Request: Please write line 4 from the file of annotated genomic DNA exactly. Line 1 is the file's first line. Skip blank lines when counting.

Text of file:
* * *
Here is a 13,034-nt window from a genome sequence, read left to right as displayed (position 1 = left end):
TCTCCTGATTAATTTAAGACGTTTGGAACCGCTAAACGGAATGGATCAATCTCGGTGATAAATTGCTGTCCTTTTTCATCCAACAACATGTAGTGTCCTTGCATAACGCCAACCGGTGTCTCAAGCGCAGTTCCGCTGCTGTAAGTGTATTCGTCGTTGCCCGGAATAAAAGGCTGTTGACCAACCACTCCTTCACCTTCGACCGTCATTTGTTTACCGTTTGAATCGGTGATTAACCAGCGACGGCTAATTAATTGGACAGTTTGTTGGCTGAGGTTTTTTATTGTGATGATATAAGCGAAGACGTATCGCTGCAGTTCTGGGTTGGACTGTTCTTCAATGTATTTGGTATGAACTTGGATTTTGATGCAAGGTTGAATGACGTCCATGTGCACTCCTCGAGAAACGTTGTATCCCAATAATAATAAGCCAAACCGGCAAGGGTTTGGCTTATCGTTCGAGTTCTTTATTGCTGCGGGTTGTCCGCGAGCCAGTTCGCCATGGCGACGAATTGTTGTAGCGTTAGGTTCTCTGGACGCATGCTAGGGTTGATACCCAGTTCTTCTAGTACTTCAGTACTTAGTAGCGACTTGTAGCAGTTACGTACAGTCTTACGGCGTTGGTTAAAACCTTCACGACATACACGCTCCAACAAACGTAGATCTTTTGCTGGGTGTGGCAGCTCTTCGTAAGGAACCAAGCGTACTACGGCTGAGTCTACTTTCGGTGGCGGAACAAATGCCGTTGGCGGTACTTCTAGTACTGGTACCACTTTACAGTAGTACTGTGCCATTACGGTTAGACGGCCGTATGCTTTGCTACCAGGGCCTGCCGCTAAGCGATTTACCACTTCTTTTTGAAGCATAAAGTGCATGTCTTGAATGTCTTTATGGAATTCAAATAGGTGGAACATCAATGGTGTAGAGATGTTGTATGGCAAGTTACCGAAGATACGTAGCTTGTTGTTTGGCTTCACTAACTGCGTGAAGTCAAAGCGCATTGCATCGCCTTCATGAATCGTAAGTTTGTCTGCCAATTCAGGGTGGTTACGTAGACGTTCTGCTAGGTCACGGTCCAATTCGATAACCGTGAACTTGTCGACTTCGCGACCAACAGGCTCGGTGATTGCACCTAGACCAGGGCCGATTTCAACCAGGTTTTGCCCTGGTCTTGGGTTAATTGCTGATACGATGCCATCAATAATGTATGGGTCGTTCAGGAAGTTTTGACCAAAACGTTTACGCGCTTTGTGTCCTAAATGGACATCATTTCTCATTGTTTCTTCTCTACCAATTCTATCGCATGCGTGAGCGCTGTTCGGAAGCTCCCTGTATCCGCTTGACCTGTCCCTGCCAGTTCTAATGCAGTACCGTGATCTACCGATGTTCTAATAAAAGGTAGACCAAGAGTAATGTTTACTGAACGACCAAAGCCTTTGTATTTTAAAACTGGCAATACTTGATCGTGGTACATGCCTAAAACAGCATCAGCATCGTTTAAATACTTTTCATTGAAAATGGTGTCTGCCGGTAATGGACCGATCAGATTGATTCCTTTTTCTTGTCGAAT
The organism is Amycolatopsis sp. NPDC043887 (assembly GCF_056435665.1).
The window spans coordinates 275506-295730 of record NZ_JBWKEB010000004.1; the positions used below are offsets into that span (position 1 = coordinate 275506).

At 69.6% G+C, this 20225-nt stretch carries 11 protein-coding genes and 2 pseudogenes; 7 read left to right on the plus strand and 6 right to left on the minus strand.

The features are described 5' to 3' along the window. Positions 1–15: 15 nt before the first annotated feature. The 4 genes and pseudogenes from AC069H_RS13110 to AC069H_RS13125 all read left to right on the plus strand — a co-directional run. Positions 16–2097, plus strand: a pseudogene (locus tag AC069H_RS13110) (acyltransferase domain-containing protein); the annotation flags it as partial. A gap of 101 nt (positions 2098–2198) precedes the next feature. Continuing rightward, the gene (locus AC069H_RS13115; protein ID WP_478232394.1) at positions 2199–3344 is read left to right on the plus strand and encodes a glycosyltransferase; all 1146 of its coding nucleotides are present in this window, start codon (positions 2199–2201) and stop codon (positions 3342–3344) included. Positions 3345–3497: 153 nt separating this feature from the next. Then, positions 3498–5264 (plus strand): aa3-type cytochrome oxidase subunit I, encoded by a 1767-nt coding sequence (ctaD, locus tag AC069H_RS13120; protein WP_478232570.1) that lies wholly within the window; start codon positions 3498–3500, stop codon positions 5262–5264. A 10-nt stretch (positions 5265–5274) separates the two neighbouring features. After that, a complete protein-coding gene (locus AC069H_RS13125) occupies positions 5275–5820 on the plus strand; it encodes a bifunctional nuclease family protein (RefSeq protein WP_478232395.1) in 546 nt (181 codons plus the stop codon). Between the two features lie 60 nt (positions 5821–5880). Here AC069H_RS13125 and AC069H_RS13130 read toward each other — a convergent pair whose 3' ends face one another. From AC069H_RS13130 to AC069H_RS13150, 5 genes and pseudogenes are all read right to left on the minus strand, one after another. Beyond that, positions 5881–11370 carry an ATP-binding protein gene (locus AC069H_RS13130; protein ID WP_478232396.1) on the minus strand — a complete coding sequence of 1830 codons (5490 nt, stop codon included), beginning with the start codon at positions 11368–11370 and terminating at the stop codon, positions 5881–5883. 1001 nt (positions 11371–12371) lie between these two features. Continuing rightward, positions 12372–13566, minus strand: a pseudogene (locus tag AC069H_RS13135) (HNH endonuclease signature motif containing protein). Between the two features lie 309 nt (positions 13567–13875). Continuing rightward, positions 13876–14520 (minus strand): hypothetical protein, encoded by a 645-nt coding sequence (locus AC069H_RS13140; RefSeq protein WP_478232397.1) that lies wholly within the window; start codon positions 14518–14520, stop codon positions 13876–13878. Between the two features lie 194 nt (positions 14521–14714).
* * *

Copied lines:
The window spans coordinates 275506-295730 of record NZ_JBWKEB010000004.1; the positions used below are offsets into that span (position 1 = coordinate 275506).